With the conclusion of the cobbled Classics, the peloton's focus now shifts toward the three Ardennes Classics, and its opening round, the Amstel Gold Race. Only two men have ever swept the trio of hilly races, and Philippe Gilbert (BMC) has taken one step toward repeating his feat of 2011 by winning the Brabantse Pijl on Wednesday.
Although Gilbert has only stepped onto one Ardennes Classics podium since 2011, he will nonetheless begin Sunday’s 251km race with a target on his back.
Challengers who could shoot Gilbert down include the top four from last year in reverse order, Polish road race champion Michal Kwiatkowski (Omega Pharma-Quick Step), Simon Gerrans (Orica-GreenEdge), Alejandro Valverde (Movistar) and defending champion Roman Kreuziger (Tinkoff-Saxo).
Minus Kreuziger, all three started 2014 at lightning speed winning both one-day and stage races. Valverde and Kwiatkowski have held their form from February while Gerrans has been struck down by illness.
The 49th edition of Amstel Gold Race is sure to be another race of attrition with over 30 climbs, twists and turns and a plethora of traffic furniture to keep the peloton on its toes for six-and-half-hours. While the race is youngest of the Ardennes classics, the creation of Ton Vissers and Herman Krott, the list of winners is long and illustrious.
Dutchman Jan Raas holds the record of most wins with five, which included four straight, while Eddy Merxck, Gerrie Knetemann, Rolf Järmann and Gilbert all have two wins to their name. Gilbert has the opportunity to jump ahead and claim a third win.
After the cobbled classics and the continued drought of the Italians, La Gazzetta dello Sport have turned their attention to just who can break the duck.
Enrico Gasparotto (Astana) rode a canny race in 2012 to pip Jelle Vanendert (Lotto Belisol) on the line in Amstel, while Peter Sagan (Cannondale) won the sprint for third. Gasparotto defended his title with a credible ninth place last year but he looks unlikely to challenge for the win this year.
Diego Ulissi (Lampre Merida) has proven he has a kick that is just as fast as Gerrans' and may just be man that Italy has been calling out for.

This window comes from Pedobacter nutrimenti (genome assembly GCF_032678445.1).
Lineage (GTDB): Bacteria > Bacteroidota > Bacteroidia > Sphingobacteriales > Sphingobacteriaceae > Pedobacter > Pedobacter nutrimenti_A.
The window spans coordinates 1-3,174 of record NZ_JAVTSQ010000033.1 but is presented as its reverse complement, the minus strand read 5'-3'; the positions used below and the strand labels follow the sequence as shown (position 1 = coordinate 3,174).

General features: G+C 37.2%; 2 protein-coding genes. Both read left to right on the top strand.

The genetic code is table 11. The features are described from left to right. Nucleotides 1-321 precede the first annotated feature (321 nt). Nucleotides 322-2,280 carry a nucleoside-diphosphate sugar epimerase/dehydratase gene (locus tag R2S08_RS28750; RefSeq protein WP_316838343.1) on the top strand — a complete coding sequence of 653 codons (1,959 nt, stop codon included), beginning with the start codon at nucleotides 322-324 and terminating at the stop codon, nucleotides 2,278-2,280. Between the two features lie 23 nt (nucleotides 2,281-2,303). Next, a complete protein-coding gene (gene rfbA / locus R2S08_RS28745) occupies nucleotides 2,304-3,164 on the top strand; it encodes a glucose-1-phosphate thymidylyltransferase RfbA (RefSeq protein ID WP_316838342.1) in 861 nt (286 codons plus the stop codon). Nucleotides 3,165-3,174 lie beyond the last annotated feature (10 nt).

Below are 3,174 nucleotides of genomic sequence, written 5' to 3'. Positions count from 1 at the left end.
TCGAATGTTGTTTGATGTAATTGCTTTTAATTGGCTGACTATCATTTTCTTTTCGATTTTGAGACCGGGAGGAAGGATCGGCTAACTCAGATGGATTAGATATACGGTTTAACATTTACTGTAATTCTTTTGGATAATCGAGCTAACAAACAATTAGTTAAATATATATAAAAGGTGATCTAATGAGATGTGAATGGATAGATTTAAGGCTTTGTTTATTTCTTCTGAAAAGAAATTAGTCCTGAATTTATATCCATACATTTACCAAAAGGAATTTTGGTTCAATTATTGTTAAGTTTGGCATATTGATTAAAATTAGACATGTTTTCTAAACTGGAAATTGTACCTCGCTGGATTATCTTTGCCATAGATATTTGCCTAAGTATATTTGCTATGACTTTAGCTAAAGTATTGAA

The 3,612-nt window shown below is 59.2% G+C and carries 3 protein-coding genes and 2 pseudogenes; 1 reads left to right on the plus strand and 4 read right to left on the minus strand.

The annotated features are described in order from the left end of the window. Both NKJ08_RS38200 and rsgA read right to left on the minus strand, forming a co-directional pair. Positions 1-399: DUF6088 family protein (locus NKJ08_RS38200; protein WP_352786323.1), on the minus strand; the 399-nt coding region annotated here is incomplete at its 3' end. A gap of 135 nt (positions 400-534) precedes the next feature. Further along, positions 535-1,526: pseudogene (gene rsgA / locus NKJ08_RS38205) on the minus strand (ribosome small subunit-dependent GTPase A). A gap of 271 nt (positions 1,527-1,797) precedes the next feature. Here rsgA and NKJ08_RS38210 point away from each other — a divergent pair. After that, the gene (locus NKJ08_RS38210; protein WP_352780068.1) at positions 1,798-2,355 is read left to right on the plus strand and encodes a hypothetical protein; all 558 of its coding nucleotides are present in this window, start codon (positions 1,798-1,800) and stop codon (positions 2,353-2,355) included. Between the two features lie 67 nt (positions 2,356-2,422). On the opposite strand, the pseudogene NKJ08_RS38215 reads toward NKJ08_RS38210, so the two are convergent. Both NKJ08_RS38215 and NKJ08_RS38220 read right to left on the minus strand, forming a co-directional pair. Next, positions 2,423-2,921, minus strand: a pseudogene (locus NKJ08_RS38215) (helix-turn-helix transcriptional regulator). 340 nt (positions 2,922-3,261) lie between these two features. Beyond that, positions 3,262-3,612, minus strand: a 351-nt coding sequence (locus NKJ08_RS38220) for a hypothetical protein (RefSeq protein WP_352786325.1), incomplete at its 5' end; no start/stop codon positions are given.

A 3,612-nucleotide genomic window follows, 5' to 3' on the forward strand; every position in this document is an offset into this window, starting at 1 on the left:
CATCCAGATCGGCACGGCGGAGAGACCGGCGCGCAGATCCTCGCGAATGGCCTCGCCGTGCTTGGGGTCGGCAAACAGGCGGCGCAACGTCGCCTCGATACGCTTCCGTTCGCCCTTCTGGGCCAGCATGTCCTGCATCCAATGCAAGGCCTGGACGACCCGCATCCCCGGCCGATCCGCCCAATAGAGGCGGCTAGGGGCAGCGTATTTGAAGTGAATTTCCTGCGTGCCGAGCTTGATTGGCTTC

The prospect of victory is looking better for the French with Romain Bardet (AG2R-La Mondiale) and Arthur Vichot (FDJ.fr) two outsiders for a maiden Amstel Gold crown. Bardet’s teammate Carlos Betancur was impressive during the Ardennes last year and looks to have his sights on La Flèche Wallonne or Liège–Bastogne–Liège more than Amstel Gold.
The Schleck brothers both have tasted victory in the Ardennes – Frank in 2008 Amstel Gold in 2006 and Andy in Liège in 2009 – although their target may also be later in the week.
Bauke Mollema (Belkin) and compatriot Pieter Weening (Orica-GreenEdge) and the French duo of Thomas Voeckler (Europcar) and Sylvain Chavanel (IAM Cycling) are capable of causing an upset but a top-ten placing seems more likely.
Garmin Sharp look like they have several hands to play in Darn Martin, Tom-Jelte Slagter and Nathan Haas while Joaquim Rodriguez is always dangerous when there are ascents in sight, in particular when paired with Katusha teammate Dani Moreno.
With a stellar start list, Amstel Gold is sure to set off the week of racing with aggressive and offensive riding on display, where sub-plots of 2014 Ardennes Classics first emerge, names are made and palmarès consolidated.
Latest on Cyclingnews
Matt White: The back end of the 2020 Tour de France is very hard but the difficulties start straight awayMitchelton-Scott sports director happy with route that could suit Yates brothers and Chaves
Ewan says possibly only 3 or 4 sprint stages in 2020 Tour de France route'There are not so many opportunities for us' says winner of three stages in 2019
Chris Froome says Tour de France course is 'brutal''I think it's going to be a really explosive race' says four-time winner
Werner and Mani lead US Pro CX Calendar after 15 racesSeries heads to Washington, DC, next for races 16 and 17 of 36